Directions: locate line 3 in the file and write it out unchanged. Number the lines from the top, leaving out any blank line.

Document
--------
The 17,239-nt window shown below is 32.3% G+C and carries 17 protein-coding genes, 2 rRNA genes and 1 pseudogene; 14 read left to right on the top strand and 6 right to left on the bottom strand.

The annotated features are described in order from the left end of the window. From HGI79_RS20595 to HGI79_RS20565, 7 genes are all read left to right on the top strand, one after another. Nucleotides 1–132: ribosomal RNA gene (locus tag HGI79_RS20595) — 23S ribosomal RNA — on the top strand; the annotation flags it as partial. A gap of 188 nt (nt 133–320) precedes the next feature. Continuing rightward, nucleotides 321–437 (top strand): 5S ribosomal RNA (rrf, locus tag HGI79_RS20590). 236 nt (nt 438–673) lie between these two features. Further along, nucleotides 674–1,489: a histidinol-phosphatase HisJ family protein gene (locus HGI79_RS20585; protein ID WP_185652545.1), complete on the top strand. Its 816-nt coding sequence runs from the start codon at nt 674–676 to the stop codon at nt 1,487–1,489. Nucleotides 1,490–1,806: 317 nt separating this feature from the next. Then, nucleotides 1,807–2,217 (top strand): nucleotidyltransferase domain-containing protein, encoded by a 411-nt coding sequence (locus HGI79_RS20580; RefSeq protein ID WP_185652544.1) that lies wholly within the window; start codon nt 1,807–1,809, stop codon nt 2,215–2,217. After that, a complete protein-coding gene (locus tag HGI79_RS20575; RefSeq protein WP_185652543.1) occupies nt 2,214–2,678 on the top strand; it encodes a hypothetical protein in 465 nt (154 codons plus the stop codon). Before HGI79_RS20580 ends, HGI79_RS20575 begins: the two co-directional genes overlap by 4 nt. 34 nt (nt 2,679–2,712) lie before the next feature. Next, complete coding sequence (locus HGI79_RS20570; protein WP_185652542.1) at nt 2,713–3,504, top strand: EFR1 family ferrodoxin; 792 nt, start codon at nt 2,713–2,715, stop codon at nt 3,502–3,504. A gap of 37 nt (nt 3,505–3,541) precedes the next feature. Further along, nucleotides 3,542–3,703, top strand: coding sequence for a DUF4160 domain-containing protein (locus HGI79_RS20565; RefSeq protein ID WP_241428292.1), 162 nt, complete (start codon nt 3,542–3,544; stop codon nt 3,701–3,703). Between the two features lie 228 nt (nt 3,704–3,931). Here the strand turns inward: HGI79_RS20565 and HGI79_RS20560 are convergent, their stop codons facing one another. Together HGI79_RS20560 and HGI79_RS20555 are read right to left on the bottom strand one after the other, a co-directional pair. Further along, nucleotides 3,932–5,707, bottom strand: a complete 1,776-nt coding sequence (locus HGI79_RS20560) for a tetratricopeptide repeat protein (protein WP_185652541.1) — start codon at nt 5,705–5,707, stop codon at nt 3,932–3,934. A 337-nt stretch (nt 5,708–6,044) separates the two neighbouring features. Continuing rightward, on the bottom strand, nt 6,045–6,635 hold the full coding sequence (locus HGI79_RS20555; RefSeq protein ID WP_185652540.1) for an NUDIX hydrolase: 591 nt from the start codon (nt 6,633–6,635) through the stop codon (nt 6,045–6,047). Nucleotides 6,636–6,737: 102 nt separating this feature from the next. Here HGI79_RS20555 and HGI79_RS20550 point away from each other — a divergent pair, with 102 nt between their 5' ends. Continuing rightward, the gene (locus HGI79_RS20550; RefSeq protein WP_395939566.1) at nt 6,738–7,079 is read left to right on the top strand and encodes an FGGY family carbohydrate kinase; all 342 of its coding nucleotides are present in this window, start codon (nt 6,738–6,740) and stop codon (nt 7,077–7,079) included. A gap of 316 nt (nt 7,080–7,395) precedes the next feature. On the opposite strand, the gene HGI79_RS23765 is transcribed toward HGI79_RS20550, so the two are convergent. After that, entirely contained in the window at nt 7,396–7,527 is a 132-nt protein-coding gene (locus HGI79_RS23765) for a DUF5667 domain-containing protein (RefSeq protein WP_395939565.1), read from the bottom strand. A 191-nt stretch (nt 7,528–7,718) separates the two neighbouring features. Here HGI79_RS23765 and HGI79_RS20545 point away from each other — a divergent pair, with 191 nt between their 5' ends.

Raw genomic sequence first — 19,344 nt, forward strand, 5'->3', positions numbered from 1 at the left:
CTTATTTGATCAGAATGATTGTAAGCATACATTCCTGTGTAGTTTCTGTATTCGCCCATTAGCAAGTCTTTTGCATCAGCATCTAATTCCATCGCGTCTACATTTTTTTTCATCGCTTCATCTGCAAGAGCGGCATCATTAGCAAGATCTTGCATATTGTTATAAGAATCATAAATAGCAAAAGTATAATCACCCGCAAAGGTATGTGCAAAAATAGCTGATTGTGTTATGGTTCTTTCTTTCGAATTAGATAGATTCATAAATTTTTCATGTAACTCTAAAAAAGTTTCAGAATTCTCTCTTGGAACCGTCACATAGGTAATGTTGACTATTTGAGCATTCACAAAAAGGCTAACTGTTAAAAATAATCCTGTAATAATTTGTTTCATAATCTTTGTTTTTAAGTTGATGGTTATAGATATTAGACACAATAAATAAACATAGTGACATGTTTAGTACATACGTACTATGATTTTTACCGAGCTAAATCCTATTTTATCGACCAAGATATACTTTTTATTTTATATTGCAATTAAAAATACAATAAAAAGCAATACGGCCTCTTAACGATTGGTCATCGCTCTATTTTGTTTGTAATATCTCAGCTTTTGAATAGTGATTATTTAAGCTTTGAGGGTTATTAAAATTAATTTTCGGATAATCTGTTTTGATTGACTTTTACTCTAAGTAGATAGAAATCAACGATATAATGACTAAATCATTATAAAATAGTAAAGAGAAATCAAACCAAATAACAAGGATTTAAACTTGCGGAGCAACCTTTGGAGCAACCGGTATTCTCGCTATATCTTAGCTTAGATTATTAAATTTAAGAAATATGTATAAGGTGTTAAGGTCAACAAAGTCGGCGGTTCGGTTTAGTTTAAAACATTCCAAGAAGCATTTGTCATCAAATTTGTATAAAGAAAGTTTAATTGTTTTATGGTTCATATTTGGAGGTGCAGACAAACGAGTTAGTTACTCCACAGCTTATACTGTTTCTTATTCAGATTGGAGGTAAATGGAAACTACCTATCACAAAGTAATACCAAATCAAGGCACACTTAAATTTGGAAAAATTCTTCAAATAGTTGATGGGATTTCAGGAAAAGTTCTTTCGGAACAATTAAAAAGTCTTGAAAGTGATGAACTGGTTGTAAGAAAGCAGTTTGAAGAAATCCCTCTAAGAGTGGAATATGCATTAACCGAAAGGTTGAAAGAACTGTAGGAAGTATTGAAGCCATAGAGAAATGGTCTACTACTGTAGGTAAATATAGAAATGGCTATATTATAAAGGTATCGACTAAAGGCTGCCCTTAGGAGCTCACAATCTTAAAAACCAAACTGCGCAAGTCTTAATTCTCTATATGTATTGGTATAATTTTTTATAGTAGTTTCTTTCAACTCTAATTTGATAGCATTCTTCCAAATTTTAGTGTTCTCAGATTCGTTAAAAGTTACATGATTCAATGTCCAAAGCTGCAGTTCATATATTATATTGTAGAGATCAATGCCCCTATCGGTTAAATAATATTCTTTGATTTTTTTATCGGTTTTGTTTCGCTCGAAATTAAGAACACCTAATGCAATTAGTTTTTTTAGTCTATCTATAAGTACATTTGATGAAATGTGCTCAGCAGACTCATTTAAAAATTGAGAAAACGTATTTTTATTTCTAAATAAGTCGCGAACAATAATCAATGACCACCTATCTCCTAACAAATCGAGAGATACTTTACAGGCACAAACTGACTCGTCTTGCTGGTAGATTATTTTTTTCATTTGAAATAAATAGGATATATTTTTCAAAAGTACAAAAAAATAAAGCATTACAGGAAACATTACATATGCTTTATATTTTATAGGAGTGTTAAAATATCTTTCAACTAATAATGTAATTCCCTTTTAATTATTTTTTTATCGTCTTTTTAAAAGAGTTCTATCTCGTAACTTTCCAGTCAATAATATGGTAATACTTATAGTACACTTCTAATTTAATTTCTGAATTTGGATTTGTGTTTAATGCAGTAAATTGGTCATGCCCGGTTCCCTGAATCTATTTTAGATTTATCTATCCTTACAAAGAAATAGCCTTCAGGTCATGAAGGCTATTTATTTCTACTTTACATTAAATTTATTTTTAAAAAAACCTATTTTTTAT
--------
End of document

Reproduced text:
Raw genomic sequence first — 19,344 nt, forward strand, 5'->3', positions numbered from 1 at the left: